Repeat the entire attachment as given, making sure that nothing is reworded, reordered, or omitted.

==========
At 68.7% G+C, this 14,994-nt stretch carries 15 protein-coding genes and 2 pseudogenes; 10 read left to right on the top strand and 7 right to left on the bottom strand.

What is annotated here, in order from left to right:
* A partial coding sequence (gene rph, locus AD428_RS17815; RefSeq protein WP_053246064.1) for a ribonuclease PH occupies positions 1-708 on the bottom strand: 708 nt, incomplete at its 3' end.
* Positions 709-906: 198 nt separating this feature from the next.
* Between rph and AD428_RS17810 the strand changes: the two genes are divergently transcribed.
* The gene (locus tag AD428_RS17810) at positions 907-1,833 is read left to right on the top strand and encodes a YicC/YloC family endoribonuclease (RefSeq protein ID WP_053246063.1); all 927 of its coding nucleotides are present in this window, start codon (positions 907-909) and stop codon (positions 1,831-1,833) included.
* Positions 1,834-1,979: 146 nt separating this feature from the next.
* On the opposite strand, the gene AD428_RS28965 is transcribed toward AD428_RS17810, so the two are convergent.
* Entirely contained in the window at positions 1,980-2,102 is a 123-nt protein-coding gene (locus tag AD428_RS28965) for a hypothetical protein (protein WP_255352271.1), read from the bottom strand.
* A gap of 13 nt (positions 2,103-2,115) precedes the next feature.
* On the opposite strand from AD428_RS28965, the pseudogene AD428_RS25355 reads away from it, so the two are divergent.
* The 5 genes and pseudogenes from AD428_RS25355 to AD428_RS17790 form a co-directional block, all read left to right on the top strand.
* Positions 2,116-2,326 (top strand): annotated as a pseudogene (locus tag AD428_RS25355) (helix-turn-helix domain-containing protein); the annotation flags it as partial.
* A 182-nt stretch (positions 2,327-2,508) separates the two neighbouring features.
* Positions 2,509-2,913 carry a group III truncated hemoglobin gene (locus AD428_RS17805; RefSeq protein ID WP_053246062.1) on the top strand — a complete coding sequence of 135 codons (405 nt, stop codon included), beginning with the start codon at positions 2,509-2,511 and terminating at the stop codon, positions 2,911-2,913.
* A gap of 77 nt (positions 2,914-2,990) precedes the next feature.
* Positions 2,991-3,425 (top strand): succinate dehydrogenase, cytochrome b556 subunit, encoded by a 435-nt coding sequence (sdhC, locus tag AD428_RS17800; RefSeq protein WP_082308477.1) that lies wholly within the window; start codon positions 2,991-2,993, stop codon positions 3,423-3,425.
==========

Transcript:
At 68.7% G+C, this 14,994-nt stretch carries 15 protein-coding genes and 2 pseudogenes; 10 read left to right on the top strand and 7 right to left on the bottom strand.

What is annotated here, in order from left to right:
* A partial coding sequence (gene rph, locus AD428_RS17815; RefSeq protein WP_053246064.1) for a ribonuclease PH occupies positions 1-708 on the bottom strand: 708 nt, incomplete at its 3' end.
* Positions 709-906: 198 nt separating this feature from the next.
* Between rph and AD428_RS17810 the strand changes: the two genes are divergently transcribed.
* The gene (locus tag AD428_RS17810) at positions 907-1,833 is read left to right on the top strand and encodes a YicC/YloC family endoribonuclease (RefSeq protein ID WP_053246063.1); all 927 of its coding nucleotides are present in this window, start codon (positions 907-909) and stop codon (positions 1,831-1,833) included.
* Positions 1,834-1,979: 146 nt separating this feature from the next.
* On the opposite strand, the gene AD428_RS28965 is transcribed toward AD428_RS17810, so the two are convergent.
* Entirely contained in the window at positions 1,980-2,102 is a 123-nt protein-coding gene (locus tag AD428_RS28965) for a hypothetical protein (protein WP_255352271.1), read from the bottom strand.
* A gap of 13 nt (positions 2,103-2,115) precedes the next feature.
* On the opposite strand from AD428_RS28965, the pseudogene AD428_RS25355 reads away from it, so the two are divergent.
* The 5 genes and pseudogenes from AD428_RS25355 to AD428_RS17790 form a co-directional block, all read left to right on the top strand.
* Positions 2,116-2,326 (top strand): annotated as a pseudogene (locus tag AD428_RS25355) (helix-turn-helix domain-containing protein); the annotation flags it as partial.
* A 182-nt stretch (positions 2,327-2,508) separates the two neighbouring features.
* Positions 2,509-2,913 carry a group III truncated hemoglobin gene (locus AD428_RS17805; RefSeq protein ID WP_053246062.1) on the top strand — a complete coding sequence of 135 codons (405 nt, stop codon included), beginning with the start codon at positions 2,509-2,511 and terminating at the stop codon, positions 2,911-2,913.
* A gap of 77 nt (positions 2,914-2,990) precedes the next feature.
* Positions 2,991-3,425 (top strand): succinate dehydrogenase, cytochrome b556 subunit, encoded by a 435-nt coding sequence (sdhC, locus tag AD428_RS17800; RefSeq protein WP_082308477.1) that lies wholly within the window; start codon positions 2,991-2,993, stop codon positions 3,423-3,425.